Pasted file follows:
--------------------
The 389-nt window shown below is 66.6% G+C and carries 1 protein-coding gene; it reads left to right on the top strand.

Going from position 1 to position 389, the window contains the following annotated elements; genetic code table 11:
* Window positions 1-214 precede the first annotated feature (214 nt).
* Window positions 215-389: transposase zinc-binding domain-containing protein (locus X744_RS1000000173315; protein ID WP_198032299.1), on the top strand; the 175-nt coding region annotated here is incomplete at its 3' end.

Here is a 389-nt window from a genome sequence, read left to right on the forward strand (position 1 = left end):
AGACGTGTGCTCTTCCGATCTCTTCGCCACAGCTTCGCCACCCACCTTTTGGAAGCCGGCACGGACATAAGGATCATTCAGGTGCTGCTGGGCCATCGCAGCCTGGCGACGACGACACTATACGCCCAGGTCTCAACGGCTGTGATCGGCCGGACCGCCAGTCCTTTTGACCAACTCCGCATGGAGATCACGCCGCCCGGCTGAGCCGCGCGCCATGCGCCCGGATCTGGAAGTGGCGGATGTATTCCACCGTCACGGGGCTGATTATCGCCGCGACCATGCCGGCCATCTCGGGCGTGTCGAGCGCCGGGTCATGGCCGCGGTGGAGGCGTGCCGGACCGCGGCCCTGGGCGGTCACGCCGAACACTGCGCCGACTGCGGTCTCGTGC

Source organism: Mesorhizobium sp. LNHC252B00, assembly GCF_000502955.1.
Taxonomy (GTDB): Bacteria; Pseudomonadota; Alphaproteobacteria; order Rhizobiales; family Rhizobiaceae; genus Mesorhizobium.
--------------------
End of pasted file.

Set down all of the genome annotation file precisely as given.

The 389-nt window shown below is 66.6% G+C and carries 1 protein-coding gene; it reads left to right on the top strand.

Going from position 1 to position 389, the window contains the following annotated elements; genetic code table 11:
* Window positions 1-214 precede the first annotated feature (214 nt).
* Window positions 215-389: transposase zinc-binding domain-containing protein (locus X744_RS1000000173315; protein ID WP_198032299.1), on the top strand; the 175-nt coding region annotated here is incomplete at its 3' end.

Here is a 389-nt window from a genome sequence, read left to right on the forward strand (position 1 = left end):
AGACGTGTGCTCTTCCGATCTCTTCGCCACAGCTTCGCCACCCACCTTTTGGAAGCCGGCACGGACATAAGGATCATTCAGGTGCTGCTGGGCCATCGCAGCCTGGCGACGACGACACTATACGCCCAGGTCTCAACGGCTGTGATCGGCCGGACCGCCAGTCCTTTTGACCAACTCCGCATGGAGATCACGCCGCCCGGCTGAGCCGCGCGCCATGCGCCCGGATCTGGAAGTGGCGGATGTATTCCACCGTCACGGGGCTGATTATCGCCGCGACCATGCCGGCCATCTCGGGCGTGTCGAGCGCCGGGTCATGGCCGCGGTGGAGGCGTGCCGGACCGCGGCCCTGGGCGGTCACGCCGAACACTGCGCCGACTGCGGTCTCGTGC

Source organism: Mesorhizobium sp. LNHC252B00, assembly GCF_000502955.1.
Taxonomy (GTDB): Bacteria; Pseudomonadota; Alphaproteobacteria; order Rhizobiales; family Rhizobiaceae; genus Mesorhizobium.